Project: The project aligns with the key priority area of ‘Improving Sustainability/profitability’ where optimising energy use results in more efficient on-farm liquid milk production (reduced operating costs); i.e. reduced milking, handling, chilling and storage costs with reduced energy consumption at each stage. This will enable NI dairy farmers to become global leaders in the management of energy usage in “on-farm liquid milk” production and to produce the highest quality product cost competitively thereby securing international markets and guaranteeing the viability of the local dairy industry. The project can also be seen to align with the pillar of ‘Minimising environmental Impact’, whereby milk production processes, e.g. chillers, pumps, are not over used so less demand is placed on electric supply grids which are still mainly fossil fuel based. This will reduce the impact on the environment due to reduced fossil fuel CO2 emissions. In addition, energy monitoring and diagnostics enables the timely maintenance or replacement of damaged electrical equipment. This ultimately improves the efficiency of the operating environment and “Enhances Animal Welfare”, e.g. by improving environment for cows with better management of shed ventilation systems, feeders, heating and lighting and water resourcing. By ensuring consistent temperature management of milk during the farm process enables increased quality of milk.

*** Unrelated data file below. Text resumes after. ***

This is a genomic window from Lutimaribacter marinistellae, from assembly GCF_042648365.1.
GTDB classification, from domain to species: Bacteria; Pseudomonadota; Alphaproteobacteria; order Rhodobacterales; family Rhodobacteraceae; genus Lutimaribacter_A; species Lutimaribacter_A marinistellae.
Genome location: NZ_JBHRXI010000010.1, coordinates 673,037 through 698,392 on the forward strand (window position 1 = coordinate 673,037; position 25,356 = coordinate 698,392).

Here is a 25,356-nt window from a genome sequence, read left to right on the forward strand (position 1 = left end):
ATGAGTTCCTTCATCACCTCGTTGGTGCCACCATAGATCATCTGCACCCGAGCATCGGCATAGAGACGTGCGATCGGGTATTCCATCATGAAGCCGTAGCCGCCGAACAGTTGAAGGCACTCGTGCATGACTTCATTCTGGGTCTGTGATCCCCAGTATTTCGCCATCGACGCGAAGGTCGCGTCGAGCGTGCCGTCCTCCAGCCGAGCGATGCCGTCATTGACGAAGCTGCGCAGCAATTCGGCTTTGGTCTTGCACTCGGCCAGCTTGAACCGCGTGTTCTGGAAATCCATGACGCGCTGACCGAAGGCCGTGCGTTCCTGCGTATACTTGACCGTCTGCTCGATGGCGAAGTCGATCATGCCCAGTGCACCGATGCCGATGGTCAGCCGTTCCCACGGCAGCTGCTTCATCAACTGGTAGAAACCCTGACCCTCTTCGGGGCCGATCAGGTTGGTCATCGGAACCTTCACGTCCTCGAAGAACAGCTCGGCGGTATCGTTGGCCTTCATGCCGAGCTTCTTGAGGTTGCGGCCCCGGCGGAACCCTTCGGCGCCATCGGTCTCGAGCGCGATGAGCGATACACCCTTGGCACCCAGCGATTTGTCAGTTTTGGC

The key objectives include:

  • selection of pilot sites (milk producing farms) and mapping of milk process
  • installation of energy metering units and recording of longitudinal data (over 2-month period)